• Many software projects are dependent upon external factors; out of which the client for which the software is being designed is the biggest factor. It happens a lot of times, that the client changes the requirement of the project, thereby influencing an alteration in the normal plan of construction and hence the functionality as well. The Waterfall Model doesn’t work well in a situation like this as it assumes no alteration to occur once the process has started according to plan. The other negative aspect of this model is that a huge amount of time is also wasted. For example if we study any software development process, we know that Phase II cannot be executed until Phase I has been successfully completed; so while the designers are still designing the software, time of the builders is completely wasted.Another disadvantage of this method is that the testing period comes quite late in the developmental process; whereas in various other developmental programs the designs would be tested a lot sooner to find the flaw at a time when a lot of time and money has not been wasted.Elaborate documentation during the Waterfall method has its advantages, but it is not without the disadvantages as well. It takes a lot of effort and time, which is why it is not suitable for smaller projects.
  • Spiral Model – risk driven rather than document drivenThe "risk" inherent in an activity is a measure of the uncertainty of the outcome of that activity High-risk activities cause schedule and cost overruns Risk is related to the amount and quality of available information. The less information, the higher the risk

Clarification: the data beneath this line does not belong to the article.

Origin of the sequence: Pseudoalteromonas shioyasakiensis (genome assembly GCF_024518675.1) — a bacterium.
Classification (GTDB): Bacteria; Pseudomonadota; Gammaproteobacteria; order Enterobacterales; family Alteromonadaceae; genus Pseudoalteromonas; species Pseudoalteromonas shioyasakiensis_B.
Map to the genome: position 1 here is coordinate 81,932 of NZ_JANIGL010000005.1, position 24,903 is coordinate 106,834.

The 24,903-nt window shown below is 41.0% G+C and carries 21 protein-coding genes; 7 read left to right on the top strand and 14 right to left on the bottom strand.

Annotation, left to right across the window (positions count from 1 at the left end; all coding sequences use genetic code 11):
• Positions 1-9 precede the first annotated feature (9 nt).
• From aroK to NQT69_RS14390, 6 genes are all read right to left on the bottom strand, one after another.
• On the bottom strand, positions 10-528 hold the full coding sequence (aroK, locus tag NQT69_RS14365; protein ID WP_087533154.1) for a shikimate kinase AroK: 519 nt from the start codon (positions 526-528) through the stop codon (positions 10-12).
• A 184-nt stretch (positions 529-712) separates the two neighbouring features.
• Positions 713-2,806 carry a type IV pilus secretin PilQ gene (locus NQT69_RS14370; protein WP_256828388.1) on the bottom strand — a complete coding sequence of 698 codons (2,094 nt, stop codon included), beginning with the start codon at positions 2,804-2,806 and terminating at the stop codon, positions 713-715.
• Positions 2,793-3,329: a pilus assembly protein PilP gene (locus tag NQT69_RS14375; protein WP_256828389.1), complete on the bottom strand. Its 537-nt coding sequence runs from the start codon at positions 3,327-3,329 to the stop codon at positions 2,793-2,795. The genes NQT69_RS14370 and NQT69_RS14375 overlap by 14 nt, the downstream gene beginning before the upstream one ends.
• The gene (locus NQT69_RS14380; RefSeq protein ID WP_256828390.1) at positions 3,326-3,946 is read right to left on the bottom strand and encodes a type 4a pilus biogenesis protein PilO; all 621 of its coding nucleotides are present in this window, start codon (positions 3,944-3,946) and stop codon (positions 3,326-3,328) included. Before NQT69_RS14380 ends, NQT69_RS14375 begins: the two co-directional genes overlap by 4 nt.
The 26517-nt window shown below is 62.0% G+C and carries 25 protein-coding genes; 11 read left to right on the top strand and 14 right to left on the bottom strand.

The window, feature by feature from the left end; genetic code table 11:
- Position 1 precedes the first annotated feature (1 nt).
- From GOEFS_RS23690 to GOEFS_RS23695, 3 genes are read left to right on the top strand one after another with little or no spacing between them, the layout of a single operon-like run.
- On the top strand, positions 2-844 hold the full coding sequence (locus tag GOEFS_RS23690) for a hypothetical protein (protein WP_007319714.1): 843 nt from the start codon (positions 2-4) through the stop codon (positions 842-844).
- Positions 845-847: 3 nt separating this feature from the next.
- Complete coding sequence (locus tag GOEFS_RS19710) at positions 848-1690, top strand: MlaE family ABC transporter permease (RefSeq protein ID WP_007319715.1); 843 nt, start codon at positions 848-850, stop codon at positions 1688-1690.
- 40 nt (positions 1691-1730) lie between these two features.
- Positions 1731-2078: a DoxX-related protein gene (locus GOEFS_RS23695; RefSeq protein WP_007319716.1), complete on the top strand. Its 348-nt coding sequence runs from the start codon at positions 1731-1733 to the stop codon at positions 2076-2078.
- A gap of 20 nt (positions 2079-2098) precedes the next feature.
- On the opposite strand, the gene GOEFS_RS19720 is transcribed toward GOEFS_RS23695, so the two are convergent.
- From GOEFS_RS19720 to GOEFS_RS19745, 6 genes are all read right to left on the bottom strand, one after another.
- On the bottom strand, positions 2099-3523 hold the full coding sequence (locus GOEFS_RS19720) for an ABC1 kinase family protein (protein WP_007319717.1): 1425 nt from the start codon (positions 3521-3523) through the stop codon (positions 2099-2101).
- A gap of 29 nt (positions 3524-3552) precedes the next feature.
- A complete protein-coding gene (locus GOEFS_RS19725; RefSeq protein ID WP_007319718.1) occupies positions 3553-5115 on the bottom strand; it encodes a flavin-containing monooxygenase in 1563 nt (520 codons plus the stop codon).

• Addresses Risk at every stage & let the stakeholders determine the outcome
  • Envisioning phase-Determine objectives, alternatives and constraintsObjectives: functionality, performance, hardware/software interface, critical success factors, etc. Alternatives: build, reuse, buy, sub-contract, etc. Constraints: cost, schedule, interface, etc.Planning phase-Evaluate alternatives, identify and resolve risks Study alternatives relative to objectives and constraints Identify risks (lack of experience, new technology, tight schedules, poor process, etc. Resolve risks (evaluate if money could be lost by continuing system developmentDeveloping Phase- Develop next-level productCreate a design, Review design, Develop code, Inspect code, Test productStabilizing Phase- steadyDevelop project plan Develop configuration management plan Develop a test plan Develop an installation planDeploying Phase - install
  • Transcript

    • 1. Reported by: Honey Mae Llanto
    • 2. It is a model which wasdeveloped for softwaredevelopment; that is to createsoftware. This was first put forthby Winston Royce in 1970 in one ofhis articles.
    • 3.  Analysis Design Technical Design/ Detailed Design Implementation and Coding Testing Integration Acceptance Test Management and Maintenance
    • 4.  The project requires the fulfillment of onephase, before proceeding to the next. Provides structure to inexperienced staff Works well when quality is more importantthan cost or schedule
    • 5.  Many software projects are dependent uponexternal factors. A huge amount of time is also wasted. Little opportunity for customer to previewthe system. All requirements must be known upfront
    • 6.  Requirements are very well known Product definition is stable Technology is understood New version of an existing product
    • 7.  This model is preferred for large, expensiveand complicated projects. It combines thefeatures of Prototyping and Waterfallmodels.
    • 8.  Envisioning Phase Planning Phase Developing Phase Stabilizing Phase Deploying Phase
    • 9.  Early and frequent feedback from users Users see the system early because of rapidprototyping tools Provides early indication of risks. Users can be closely tied to all lifecyclesteps
    • 10.  Time spent for evaluating risks too large The model is complex Risk assessment expertise is required May be hard to define objective, verifiablemilestones that indicate readiness toproceed through the next iteration
    • 11.  When creation of a prototype isappropriate Requirements are complex Significant changes are expected Users are unsure of their needs
    • 12. End ^-_^

    ×